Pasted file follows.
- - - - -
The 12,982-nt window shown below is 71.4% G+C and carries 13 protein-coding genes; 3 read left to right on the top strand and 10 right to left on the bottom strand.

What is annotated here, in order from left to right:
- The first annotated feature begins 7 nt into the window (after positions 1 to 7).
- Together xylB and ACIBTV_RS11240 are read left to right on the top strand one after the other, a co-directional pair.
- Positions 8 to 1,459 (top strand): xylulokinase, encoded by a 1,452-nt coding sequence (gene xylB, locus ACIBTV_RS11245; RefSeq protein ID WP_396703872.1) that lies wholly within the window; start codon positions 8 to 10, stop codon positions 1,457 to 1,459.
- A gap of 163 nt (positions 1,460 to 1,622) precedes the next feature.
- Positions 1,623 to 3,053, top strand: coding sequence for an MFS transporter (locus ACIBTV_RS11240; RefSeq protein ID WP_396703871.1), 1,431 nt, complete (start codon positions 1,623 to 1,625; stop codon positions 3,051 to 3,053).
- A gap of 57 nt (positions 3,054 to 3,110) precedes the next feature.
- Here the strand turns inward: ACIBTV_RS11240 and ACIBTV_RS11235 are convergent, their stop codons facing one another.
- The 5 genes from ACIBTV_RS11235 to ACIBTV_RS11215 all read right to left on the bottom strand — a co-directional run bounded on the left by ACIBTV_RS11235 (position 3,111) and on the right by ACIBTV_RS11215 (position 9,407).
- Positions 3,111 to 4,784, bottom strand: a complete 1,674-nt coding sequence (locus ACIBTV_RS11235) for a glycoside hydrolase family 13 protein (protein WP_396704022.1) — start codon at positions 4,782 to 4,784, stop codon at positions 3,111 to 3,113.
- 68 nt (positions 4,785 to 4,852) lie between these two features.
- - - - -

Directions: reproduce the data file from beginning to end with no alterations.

The 12,982-nt window shown below is 71.4% G+C and carries 13 protein-coding genes; 3 read left to right on the top strand and 10 right to left on the bottom strand.

What is annotated here, in order from left to right:
- The first annotated feature begins 7 nt into the window (after positions 1 to 7).
- Together xylB and ACIBTV_RS11240 are read left to right on the top strand one after the other, a co-directional pair.
- Positions 8 to 1,459 (top strand): xylulokinase, encoded by a 1,452-nt coding sequence (gene xylB, locus ACIBTV_RS11245; RefSeq protein ID WP_396703872.1) that lies wholly within the window; start codon positions 8 to 10, stop codon positions 1,457 to 1,459.
- A gap of 163 nt (positions 1,460 to 1,622) precedes the next feature.
- Positions 1,623 to 3,053, top strand: coding sequence for an MFS transporter (locus ACIBTV_RS11240; RefSeq protein ID WP_396703871.1), 1,431 nt, complete (start codon positions 1,623 to 1,625; stop codon positions 3,051 to 3,053).
- A gap of 57 nt (positions 3,054 to 3,110) precedes the next feature.
- Here the strand turns inward: ACIBTV_RS11240 and ACIBTV_RS11235 are convergent, their stop codons facing one another.
- The 5 genes from ACIBTV_RS11235 to ACIBTV_RS11215 all read right to left on the bottom strand — a co-directional run bounded on the left by ACIBTV_RS11235 (position 3,111) and on the right by ACIBTV_RS11215 (position 9,407).
- Positions 3,111 to 4,784, bottom strand: a complete 1,674-nt coding sequence (locus ACIBTV_RS11235) for a glycoside hydrolase family 13 protein (protein WP_396704022.1) — start codon at positions 4,782 to 4,784, stop codon at positions 3,111 to 3,113.
- 68 nt (positions 4,785 to 4,852) lie between these two features.